Auriol: or, the elixir of life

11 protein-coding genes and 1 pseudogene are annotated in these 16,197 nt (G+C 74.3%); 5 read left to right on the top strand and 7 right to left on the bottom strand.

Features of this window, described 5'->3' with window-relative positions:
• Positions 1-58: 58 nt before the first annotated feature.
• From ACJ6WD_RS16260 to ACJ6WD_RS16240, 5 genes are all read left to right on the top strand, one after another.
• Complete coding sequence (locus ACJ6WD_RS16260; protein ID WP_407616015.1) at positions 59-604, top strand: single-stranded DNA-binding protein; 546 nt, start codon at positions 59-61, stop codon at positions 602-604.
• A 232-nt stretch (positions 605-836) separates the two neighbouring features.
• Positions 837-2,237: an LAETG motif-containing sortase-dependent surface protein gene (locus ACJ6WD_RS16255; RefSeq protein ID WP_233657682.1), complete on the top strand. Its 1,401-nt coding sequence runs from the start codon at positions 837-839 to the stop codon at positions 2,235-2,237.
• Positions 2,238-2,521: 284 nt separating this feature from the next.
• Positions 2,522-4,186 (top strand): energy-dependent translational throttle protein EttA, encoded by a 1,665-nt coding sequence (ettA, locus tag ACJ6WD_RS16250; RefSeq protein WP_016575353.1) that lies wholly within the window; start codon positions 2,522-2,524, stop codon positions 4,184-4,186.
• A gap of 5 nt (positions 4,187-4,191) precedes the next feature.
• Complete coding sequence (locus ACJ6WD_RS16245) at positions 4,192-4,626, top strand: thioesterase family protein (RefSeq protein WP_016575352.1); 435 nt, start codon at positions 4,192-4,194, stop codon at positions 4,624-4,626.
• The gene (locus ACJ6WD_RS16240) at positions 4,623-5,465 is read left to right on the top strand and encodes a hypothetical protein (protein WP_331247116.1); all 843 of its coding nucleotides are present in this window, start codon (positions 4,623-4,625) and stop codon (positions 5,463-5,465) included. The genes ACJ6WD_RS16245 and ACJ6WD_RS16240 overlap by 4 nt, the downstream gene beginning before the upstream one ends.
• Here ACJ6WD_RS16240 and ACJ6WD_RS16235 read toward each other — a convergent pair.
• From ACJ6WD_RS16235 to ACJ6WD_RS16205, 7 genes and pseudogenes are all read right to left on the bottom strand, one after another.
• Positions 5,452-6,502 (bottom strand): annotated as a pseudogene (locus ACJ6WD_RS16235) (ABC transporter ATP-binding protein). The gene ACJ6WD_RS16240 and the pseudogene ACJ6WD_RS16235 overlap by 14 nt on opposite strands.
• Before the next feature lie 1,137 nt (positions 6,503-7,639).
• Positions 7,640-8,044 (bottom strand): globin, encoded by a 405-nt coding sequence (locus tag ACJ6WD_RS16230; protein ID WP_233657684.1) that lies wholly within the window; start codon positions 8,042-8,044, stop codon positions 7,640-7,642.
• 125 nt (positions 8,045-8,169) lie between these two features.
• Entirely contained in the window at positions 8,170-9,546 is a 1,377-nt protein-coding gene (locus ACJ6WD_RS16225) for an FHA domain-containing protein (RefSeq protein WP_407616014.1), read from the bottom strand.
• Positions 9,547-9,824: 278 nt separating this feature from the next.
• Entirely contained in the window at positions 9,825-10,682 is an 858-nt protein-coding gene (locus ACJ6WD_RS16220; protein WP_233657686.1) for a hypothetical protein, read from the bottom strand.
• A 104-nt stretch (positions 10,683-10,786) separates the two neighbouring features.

Auriol; Or, the Elixir of Life (Dodo Press) - William Harrison Ainsworth Read this in the "edition de Luxe" with illustrations by Phiz. The subtitle of this novel is "The Elixir of Life", and it is suitably Faustian/Wandering Jew-ish. The ending is almost Shelleyishly peculiar and unsatifactory (I am thinking of P.B. Shelley's youthful Gothic novels, of course, not Mary Shelley's masterpiece). Auriol is restored to his own century and the situation seems to be as it was in the first chapter - excpet that we are given to understand that this is all a (literally) devilish trick, and that he is, in fact, still in the nineteenth century where he has just delivered up yet another woman he loves to death-in-life. The volume closes with two short pieces - a rather tedious evocation of Christmas-time and description of an "old London merchant"; and a fairly effective "night's adventure in Rome" which is strangely reminiscent of - or anticipatory of, I suppose - James' Daisy Miller or (even more) Hawthorne's Marble Faun, though much more melodramatic than either. Ainsworth is a curiously uneven writer - some things he does veyr well, but you get the feeling he's doing them by imitation. [These notes made in 1983:]